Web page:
A
Living
Legacy

Throughout his career, Dr. Bose believed that passion lies at the heart of great scientific breakthroughs—and that the pathway to new understanding and true innovation lies in exploring what fascinates us. Through the Amar G. Bose Research Grant Program, that conviction lives on.

The Beginning

Upbringing

Building from
day one

As a child growing up outside Philadelphia, Amar Bose deconstructed and rebuilt model trains and radios to better understand their inner workings. When his father’s import business was hampered by trade restrictions during World War II, 13-year-old Amar helped support the family by running a radio repair service out of the back of the family shop.

As the son of a Bengali father and a white mother, young Amar encountered great adversity and discrimination, which fueled his intense determination. He channeled that resolve toward gaining admission to MIT, a school his father had always dreamed he would attend.

MIT

I wanted to
teach thought,
not formulas.”

Learning
and leading
at MIT

Better, Different, Courage

Unexpected journey 
into teaching

At MIT, Amar’s technical training in mathematics was lacking—but his will to succeed was prodigious. He threw himself into his studies under the tutelage of legendary MIT professors Norbert Weiner and YW Lee, and math became one of his greatest talents.

Amar earned a Fulbright Scholarship to work in India, after which he planned to return to the US to join private industry. Unbeknownst to him, his colleagues submitted his name for a professorship; he was appointed to the faculty that autumn. While he was honored, he wasn’t sure that academia was the right path for him.

Nevertheless, he resolved to make the most of the opportunity by committing to teach for two years. He went on to teach at MIT for 46 years; his classes were among the Institute’s most sought-after courses throughout his tenure. Along the way, he always allowed the topics that caught his interest most to steer his journey.

Founding Bose

Dr. Bose CBS Special

When I brought it home and plugged it in, it sounded terrible. I was disappointed and confused. Why did so much of what I had been taught say it should be good, when my ears said it wasn’t?”

Amar’s interests included classical music; as a reward for completing his doctoral thesis, he bought a high-end stereo system. Though he had carefully researched the best systems available, the sound quality fell far below his expectations. In this single moment arose a question that would become a lifelong pursuit that would transform an entire industry: How can I design a better sound system?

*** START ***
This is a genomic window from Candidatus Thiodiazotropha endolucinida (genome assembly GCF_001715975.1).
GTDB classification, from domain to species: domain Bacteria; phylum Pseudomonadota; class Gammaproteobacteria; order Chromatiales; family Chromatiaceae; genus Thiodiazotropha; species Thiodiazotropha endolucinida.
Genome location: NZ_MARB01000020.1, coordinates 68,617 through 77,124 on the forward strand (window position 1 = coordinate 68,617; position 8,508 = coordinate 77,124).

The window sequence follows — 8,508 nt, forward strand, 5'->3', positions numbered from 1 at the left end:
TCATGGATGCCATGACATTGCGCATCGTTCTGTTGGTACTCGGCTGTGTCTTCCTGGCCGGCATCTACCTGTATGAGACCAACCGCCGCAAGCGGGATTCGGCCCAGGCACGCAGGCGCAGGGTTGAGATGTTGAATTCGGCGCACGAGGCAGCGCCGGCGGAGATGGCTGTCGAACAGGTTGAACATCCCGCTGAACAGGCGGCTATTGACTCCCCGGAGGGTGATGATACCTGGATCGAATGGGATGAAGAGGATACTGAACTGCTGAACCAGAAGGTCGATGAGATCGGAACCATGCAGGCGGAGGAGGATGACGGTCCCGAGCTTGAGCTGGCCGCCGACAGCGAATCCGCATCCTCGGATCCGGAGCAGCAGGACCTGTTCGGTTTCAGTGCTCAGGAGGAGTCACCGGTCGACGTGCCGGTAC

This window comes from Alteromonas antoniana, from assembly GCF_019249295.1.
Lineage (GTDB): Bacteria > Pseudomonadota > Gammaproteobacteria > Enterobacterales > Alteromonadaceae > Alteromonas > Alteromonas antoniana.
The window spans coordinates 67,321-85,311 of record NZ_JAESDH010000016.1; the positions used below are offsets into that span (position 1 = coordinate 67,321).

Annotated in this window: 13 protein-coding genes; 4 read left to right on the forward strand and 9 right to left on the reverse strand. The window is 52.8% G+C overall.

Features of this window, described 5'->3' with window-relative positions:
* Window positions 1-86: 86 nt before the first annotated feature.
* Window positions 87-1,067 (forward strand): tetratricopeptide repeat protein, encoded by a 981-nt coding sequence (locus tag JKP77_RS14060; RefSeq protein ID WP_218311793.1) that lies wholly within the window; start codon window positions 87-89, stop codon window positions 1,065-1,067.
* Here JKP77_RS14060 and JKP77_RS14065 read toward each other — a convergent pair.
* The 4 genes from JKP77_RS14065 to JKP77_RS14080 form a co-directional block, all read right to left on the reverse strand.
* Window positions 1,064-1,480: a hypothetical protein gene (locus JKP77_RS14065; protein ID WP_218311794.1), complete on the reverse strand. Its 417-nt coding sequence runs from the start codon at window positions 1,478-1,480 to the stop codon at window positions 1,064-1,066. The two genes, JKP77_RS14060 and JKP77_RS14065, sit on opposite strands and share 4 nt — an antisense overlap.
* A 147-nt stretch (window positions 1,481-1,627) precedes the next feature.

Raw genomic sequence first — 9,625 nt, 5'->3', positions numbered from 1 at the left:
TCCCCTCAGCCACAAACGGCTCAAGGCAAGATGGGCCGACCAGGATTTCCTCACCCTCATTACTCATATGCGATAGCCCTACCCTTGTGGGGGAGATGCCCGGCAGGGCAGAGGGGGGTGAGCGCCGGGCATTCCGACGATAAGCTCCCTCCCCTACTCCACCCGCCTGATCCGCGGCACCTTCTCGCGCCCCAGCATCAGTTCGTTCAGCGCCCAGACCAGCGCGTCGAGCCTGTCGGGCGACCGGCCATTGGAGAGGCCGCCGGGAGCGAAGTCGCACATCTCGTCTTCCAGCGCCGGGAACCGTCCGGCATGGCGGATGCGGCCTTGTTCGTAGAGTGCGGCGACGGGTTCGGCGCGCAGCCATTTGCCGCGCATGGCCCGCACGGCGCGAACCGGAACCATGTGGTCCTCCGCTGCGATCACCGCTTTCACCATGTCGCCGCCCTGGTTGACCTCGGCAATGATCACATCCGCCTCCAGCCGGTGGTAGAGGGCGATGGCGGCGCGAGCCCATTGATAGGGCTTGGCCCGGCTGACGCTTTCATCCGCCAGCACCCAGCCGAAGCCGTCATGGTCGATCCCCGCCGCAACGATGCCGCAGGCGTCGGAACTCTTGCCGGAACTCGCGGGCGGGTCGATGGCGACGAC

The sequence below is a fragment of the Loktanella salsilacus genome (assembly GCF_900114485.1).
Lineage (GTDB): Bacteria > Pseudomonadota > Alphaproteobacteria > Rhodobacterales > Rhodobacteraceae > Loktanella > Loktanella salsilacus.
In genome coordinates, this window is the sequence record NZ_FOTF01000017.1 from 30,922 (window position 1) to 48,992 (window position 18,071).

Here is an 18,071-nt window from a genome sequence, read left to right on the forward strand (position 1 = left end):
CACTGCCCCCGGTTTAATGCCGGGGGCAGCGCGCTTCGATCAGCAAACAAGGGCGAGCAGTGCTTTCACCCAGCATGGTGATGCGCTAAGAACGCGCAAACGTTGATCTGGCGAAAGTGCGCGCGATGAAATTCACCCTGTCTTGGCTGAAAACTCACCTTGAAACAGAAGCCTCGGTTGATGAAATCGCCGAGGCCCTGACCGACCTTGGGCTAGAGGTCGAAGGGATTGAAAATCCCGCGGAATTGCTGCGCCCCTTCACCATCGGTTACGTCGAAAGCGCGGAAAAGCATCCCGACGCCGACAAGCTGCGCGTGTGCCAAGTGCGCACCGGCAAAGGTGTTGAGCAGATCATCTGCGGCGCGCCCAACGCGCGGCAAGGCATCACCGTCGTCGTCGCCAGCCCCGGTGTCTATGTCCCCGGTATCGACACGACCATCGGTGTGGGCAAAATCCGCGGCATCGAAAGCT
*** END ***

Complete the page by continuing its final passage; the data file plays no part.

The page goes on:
Amar’s newfound obsession led him to the field of psychoacoustics (the perception of sound); his academic research led to multiple patents related to electronics and sound production. After several unsuccessful attempts to license these technologies to others, his mentor YW Lee urged him to focus on preserving the value (both financial and intellectual) embodied in his work. Inspired to put his ideas into practical application, Amar reached an agreement with MIT to remain a teaching professor while founding his own company.

A sound
is born

Dr. Bose’s Vision

Public companies have to look good every 90 days to please the markets. But I never went into business to make money. I went into business so that I could do interesting things that hadn’t been done before.”

Better sound—
and products—
through research

Bose Corporation provided a forum for Dr. Bose to expand his research and intellectual horizons. It was vitally important to him that the company remain open to—and actively pursue—new avenues of exploration that might be perceived as unexpected or unproven by others, but that contained flashes of true innovation and creativity. To ensure that he and his research teams would have the freedom to follow their passions, he continued to operate Bose Corporation as a private company.

The result: game-changing products like noise-canceling technology and Bose Auditioner, a computer program that enables sound technicians to simulate the acoustic environment of a building before it’s constructed.

At one point Dr. Bose noted that he sometimes had his doubts about the viability of Bose Auditioner: “I thought the computational power wouldn’t be there, but the problem was tough enough and the team was talented enough that I thought their research would yield something good.”

The Legacy

Creativity, Fear, Imagination

Bose reminds us that we could all afford to be much more skyward-looking, far-fetched and curious, and that we could all believe more strongly in our own potential to create.”
—Tom Clynes, Popular Science

The gift of
curiosity

100 Devices, Measurements, Perception

In every facet of his academic, professional, and personal life, Amar Bose led with his curiosity; he worked tirelessly to impart that sense of joy and wonder to his students and employees. Near the end of his life, he found a way to extend his singular vision for research and learning to encompass and embrace future generations of visionary thinkers.

The Amar G. Bose Research Grant Program was created in partnership with MIT through a gift of non-voting shares in the Bose Corporation, ensuring that Dr. Bose’s gift—and his legacy—will endure in perpetuity.